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Re: DOM Mutation Events Replacement: When to deliver mutations

From: Sean Hogan <shogun70@westnet.com.au>
Date: Fri, 09 Sep 2011 11:31:34 +1000
Message-ID: <4E696C76.4070101@westnet.com.au>
To: Travis Leithead <Travis.Leithead@microsoft.com>
CC: "public-webapps@w3.org" <public-webapps@w3.org>
On 8/09/11 8:57 AM, Travis Leithead wrote:
> When I proposed watchSelector [2], the idea was clearly to propose an option that provided semantics similar to Option 4 as described here.
> The primary benefits I sought were:
> Pros:
> * batching - allow a script to operate on the DOM's cumulative changes, vs. incremental changes.
> * filtering - provide a well-known mechanism for quickly and precisely identifying the nodes in the document that should be observed.
> * performance - fully async has the potential to very fast to implement

Hi Travis,

I like the watchSelector proposal and think it would combine well with 
the independent shadow DOM proposal to facilitate Javascript 
implementations of (something like) XBL2.

The *batching* described in the proposal seems to allow out-of-order and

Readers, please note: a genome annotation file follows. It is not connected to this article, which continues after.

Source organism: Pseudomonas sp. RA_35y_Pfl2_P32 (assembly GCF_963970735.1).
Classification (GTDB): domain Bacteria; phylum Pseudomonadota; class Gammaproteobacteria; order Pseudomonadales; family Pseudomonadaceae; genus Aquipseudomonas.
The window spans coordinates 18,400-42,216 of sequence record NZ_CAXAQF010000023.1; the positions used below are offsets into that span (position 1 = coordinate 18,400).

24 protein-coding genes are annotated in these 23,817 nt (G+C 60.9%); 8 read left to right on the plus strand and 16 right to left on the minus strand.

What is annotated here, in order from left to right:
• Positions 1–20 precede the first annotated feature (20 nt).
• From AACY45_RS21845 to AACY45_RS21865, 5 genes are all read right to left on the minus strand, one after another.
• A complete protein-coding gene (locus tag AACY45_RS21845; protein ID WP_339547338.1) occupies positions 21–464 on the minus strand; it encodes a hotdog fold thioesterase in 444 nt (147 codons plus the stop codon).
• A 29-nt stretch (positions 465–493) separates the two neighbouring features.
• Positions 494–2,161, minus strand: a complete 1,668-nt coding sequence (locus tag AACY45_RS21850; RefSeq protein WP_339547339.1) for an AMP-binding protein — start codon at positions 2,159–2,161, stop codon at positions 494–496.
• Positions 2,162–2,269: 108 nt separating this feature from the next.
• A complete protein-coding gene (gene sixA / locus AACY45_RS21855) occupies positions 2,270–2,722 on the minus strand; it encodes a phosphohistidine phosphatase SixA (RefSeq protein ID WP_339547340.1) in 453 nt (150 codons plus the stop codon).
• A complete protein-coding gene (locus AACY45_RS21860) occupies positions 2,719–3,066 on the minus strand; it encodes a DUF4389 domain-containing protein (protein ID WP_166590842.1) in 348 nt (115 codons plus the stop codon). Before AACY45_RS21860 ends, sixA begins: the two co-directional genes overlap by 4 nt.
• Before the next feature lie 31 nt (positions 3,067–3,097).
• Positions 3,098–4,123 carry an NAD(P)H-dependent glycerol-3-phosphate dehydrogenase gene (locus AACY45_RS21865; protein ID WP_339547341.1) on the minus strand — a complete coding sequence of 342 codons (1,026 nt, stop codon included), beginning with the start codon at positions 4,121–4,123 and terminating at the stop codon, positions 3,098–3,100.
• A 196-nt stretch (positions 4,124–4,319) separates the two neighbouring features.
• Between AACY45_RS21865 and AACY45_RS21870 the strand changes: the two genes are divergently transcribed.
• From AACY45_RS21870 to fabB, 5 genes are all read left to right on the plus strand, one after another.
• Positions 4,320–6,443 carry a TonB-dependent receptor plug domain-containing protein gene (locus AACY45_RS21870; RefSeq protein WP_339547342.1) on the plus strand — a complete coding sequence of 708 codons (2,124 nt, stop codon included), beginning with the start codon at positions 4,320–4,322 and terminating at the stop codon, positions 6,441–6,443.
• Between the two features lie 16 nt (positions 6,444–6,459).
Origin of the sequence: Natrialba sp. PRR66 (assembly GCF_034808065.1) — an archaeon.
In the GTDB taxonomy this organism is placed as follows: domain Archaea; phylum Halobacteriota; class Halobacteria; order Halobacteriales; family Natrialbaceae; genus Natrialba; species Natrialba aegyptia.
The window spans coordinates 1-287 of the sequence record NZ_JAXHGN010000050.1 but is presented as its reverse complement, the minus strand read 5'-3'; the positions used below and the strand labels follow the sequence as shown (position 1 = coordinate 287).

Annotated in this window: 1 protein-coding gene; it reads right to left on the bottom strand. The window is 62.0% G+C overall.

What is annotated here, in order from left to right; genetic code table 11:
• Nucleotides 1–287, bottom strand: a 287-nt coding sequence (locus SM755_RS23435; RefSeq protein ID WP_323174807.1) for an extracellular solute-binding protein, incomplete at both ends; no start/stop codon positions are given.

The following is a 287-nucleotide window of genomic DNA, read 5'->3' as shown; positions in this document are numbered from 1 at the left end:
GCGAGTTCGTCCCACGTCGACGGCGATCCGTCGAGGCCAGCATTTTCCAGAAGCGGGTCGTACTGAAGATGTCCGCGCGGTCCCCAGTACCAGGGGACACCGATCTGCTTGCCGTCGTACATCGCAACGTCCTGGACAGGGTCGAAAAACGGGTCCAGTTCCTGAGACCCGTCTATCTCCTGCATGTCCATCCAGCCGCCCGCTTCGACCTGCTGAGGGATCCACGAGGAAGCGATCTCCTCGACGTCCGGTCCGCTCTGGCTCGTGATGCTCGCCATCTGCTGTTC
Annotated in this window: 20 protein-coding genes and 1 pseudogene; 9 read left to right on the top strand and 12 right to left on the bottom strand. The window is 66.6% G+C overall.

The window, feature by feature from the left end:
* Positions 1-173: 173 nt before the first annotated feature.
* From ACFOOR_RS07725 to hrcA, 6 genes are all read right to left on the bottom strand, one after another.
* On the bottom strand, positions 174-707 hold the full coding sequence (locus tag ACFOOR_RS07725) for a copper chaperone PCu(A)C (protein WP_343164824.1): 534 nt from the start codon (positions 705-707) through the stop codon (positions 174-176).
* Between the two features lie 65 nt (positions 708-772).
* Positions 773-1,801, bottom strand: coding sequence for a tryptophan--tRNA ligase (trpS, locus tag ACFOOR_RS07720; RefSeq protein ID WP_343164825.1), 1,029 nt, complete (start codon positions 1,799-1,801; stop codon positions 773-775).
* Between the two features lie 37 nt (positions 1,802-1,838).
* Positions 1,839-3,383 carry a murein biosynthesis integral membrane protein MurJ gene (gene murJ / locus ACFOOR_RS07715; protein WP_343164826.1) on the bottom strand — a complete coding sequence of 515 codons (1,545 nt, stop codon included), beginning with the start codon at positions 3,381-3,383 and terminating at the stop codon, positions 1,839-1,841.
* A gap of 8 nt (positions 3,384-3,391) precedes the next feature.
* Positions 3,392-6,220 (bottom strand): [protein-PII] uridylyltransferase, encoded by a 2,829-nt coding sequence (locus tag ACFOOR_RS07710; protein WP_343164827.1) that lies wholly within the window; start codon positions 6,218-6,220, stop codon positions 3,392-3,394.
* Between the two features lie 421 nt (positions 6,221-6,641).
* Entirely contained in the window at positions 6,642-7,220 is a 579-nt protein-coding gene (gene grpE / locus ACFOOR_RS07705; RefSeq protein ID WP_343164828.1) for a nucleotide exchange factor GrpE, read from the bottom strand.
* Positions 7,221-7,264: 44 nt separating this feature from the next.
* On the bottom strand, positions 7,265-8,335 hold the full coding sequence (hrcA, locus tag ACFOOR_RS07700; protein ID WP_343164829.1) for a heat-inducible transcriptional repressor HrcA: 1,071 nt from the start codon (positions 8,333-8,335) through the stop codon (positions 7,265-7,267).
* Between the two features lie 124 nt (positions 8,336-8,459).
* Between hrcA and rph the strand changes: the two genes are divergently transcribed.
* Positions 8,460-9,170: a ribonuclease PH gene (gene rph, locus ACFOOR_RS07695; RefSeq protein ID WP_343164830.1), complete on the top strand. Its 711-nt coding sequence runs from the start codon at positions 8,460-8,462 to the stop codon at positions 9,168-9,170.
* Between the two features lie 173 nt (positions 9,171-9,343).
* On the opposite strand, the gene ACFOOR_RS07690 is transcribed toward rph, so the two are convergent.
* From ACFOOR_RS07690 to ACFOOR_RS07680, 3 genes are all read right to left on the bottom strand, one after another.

even post-relayout mutation notifications. I don't think this feature 
would be used, nor that it makes much of a performance difference 
relative to the *filtering* implicit in your proposal.

Could you give more details on why fully async would be very fast 
relative to other solutions?

> I think the filtering benefit could be extended to either Option 2 or 3.
> I prefer Option 3 because if offer a larger opportunity for batching.
>
> Cons:
> * See previously stated use case as argument against this approach
> * The approach didn't account for node "movement" within the document (reparenting of elements).

I would like to have watchSelector AND mutation events (or their 
replacement). Maybe you do too?

> * The approach (using Selectors) was deemed "too risky" because web developers can provide complex selectors that make running the mutation detection algorithm expensive for the UA.

Could you explain how this could be more expensive than what the browser 
already does with handling CSS?


regards,
Sean
Received on Friday, 9 September 2011 01:32:03 GMT

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